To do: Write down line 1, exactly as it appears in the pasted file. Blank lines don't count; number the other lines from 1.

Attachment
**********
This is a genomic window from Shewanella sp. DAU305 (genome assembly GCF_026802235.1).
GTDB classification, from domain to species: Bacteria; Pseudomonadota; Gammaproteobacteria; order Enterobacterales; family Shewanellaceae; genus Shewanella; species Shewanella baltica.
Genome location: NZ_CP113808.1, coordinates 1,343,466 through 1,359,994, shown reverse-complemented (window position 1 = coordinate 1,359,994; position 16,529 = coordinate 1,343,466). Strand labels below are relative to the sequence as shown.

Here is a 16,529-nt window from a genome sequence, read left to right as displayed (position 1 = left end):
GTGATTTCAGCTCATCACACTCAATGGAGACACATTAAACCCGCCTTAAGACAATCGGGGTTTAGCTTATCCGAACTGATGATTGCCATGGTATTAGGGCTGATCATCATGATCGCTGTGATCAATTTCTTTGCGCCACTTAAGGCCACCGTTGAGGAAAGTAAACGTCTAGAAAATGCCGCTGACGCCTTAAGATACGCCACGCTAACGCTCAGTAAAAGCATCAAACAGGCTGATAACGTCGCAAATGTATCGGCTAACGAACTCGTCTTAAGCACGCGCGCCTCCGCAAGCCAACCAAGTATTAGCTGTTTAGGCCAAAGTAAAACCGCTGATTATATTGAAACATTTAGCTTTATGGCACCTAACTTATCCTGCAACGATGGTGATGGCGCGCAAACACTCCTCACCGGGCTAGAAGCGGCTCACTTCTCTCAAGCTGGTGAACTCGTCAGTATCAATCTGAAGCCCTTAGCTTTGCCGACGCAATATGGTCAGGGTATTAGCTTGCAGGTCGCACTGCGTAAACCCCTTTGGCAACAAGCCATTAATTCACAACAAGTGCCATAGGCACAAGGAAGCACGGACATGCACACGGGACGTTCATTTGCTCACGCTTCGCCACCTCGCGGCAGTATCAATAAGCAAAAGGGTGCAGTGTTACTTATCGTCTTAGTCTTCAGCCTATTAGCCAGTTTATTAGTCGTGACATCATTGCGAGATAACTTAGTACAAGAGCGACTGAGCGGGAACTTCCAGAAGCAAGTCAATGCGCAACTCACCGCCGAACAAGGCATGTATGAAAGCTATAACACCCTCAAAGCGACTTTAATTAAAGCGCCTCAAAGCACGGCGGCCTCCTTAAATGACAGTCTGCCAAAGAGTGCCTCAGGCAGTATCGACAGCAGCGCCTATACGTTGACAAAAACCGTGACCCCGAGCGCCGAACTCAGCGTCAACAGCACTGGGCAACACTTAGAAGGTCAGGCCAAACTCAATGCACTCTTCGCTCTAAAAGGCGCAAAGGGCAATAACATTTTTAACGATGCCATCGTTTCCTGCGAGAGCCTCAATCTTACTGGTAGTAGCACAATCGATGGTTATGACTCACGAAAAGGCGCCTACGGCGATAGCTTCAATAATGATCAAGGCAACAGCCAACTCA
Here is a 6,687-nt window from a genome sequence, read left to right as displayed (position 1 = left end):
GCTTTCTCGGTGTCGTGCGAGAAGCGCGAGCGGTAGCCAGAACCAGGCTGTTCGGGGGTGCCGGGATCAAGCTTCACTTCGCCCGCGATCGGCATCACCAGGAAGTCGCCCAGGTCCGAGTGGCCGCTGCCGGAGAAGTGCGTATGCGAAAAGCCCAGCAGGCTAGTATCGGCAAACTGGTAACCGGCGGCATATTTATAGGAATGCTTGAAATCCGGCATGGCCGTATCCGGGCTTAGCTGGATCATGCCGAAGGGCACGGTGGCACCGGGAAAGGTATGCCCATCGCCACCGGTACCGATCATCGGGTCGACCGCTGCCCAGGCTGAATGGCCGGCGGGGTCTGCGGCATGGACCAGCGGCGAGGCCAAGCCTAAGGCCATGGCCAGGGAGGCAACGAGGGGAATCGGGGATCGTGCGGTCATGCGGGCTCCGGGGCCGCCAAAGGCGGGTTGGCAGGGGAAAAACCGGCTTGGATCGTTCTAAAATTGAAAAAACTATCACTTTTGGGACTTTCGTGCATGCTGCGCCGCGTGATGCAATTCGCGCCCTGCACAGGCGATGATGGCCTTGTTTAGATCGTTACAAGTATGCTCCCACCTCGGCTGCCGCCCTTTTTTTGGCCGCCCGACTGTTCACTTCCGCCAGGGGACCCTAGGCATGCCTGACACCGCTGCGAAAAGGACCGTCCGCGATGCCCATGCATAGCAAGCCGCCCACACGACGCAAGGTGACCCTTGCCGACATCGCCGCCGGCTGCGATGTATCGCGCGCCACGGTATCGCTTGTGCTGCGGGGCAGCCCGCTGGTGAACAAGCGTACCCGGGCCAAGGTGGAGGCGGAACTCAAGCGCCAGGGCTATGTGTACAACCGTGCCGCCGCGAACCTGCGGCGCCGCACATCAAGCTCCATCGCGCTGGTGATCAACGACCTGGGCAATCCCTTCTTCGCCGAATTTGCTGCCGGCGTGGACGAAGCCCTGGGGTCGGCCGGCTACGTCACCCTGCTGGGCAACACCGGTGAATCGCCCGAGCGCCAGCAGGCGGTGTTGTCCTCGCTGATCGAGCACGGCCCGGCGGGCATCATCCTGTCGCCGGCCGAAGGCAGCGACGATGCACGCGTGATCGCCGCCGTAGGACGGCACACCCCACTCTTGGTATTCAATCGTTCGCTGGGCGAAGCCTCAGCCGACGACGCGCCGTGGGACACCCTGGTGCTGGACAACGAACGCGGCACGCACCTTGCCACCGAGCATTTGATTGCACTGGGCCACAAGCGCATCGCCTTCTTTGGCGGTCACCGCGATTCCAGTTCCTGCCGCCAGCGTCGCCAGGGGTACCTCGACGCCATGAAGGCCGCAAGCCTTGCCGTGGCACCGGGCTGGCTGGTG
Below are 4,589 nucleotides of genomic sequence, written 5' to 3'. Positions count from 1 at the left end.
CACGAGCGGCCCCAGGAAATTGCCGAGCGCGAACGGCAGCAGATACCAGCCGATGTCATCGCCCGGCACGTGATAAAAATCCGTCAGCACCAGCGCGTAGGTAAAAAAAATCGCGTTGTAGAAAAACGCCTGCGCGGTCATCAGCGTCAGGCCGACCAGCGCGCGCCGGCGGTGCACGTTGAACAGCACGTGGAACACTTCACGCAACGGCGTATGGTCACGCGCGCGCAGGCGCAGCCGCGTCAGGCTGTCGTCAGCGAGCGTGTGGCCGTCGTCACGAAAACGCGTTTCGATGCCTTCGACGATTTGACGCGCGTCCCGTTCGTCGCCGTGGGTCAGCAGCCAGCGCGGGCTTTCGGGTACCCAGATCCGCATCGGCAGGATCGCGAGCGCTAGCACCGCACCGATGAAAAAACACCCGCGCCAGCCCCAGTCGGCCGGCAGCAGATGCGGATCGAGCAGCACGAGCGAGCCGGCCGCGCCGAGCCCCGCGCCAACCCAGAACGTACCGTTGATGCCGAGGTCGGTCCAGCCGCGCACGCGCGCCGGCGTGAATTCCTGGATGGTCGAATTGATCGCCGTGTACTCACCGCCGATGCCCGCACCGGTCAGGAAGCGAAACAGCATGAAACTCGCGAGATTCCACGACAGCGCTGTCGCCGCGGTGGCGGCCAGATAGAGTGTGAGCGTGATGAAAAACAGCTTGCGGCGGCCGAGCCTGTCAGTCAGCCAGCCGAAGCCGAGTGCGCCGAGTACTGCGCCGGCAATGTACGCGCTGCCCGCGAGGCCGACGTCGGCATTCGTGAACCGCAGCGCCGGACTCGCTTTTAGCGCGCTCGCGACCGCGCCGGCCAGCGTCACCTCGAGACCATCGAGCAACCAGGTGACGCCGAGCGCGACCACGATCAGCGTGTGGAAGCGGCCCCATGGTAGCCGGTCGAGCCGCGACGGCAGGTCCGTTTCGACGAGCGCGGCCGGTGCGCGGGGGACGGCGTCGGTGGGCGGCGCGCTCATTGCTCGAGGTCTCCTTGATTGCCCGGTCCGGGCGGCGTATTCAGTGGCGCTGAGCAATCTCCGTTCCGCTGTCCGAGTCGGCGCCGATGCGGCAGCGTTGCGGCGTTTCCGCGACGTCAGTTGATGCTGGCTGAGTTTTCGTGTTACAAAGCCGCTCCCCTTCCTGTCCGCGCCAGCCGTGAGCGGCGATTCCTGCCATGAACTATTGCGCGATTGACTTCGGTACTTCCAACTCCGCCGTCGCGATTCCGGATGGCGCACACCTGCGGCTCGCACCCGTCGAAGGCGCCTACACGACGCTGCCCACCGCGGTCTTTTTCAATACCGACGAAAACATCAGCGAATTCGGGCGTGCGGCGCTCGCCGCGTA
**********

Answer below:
This is a genomic window from Shewanella sp. DAU305 (genome assembly GCF_026802235.1).